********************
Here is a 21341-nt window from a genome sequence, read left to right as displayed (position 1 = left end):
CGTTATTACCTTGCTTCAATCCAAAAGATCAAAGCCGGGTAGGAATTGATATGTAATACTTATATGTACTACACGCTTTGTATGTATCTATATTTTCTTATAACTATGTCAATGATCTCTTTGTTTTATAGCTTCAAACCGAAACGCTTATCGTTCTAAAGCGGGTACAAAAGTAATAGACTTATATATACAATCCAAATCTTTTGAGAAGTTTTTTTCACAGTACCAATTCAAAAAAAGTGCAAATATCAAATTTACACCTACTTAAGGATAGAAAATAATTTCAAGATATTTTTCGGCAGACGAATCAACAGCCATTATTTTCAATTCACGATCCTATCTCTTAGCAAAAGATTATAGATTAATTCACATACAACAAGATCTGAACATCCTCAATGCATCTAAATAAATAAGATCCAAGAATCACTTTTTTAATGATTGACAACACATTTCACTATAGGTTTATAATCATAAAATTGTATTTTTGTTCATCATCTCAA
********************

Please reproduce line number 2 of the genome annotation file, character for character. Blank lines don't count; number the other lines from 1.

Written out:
CGTTATTACCTTGCTTCAATCCAAAAGATCAAAGCCGGGTAGGAATTGATATGTAATACTTATATGTACTACACGCTTTGTATGTATCTATATTTTCTTATAACTATGTCAATGATCTCTTTGTTTTATAGCTTCAAACCGAAACGCTTATCGTTCTAAAGCGGGTACAAAAGTAATAGACTTATATATACAATCCAAATCTTTTGAGAAGTTTTTTTCACAGTACCAATTCAAAAAAAGTGCAAATATCAAATTTACACCTACTTAAGGATAGAAAATAATTTCAAGATATTTTTCGGCAGACGAATCAACAGCCATTATTTTCAATTCACGATCCTATCTCTTAGCAAAAGATTATAGATTAATTCACATACAACAAGATCTGAACATCCTCAATGCATCTAAATAAATAAGATCCAAGAATCACTTTTTTAATGATTGACAACACATTTCACTATAGGTTTATAATCATAAAATTGTATTTTTGTTCATCATCTCAA